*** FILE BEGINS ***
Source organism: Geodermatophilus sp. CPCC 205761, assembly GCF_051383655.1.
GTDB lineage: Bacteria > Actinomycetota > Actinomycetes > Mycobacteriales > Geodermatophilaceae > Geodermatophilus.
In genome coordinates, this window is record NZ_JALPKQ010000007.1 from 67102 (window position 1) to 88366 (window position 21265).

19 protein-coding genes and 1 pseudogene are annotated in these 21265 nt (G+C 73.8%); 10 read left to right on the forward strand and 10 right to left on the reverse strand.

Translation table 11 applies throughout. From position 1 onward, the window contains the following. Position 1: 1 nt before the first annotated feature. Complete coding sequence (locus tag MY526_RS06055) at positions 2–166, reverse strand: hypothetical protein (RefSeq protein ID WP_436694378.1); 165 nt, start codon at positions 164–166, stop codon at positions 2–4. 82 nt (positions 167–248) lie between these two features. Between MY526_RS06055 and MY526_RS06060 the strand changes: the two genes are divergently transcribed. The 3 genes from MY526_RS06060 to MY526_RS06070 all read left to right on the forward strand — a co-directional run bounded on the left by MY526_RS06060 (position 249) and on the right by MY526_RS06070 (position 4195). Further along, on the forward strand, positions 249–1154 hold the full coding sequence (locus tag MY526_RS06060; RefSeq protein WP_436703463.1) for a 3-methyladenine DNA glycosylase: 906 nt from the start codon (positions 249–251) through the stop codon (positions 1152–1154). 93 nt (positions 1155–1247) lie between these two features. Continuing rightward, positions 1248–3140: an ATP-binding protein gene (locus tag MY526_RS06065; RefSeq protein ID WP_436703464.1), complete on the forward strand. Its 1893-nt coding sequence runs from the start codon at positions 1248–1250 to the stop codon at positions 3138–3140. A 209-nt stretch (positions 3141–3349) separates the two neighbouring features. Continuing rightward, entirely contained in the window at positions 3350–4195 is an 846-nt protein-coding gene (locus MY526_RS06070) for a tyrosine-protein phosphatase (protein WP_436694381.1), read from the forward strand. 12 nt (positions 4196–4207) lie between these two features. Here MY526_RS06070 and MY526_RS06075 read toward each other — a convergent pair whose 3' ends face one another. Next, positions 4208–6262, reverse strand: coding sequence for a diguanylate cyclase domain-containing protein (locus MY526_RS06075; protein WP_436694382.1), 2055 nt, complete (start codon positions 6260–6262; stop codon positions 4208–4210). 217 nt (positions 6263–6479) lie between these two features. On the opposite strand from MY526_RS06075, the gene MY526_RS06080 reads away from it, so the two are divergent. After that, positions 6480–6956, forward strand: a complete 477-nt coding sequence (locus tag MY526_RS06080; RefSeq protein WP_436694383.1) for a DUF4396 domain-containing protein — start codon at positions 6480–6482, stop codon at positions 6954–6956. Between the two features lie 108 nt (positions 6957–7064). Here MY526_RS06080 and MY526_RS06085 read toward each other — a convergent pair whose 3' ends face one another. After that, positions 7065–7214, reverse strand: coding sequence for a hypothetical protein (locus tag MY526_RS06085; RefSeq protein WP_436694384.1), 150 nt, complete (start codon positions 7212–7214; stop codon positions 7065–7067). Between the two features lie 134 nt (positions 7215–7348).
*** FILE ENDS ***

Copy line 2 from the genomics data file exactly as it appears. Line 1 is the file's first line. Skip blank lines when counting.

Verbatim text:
GTDB lineage: Bacteria > Actinomycetota > Actinomycetes > Mycobacteriales > Geodermatophilaceae > Geodermatophilus.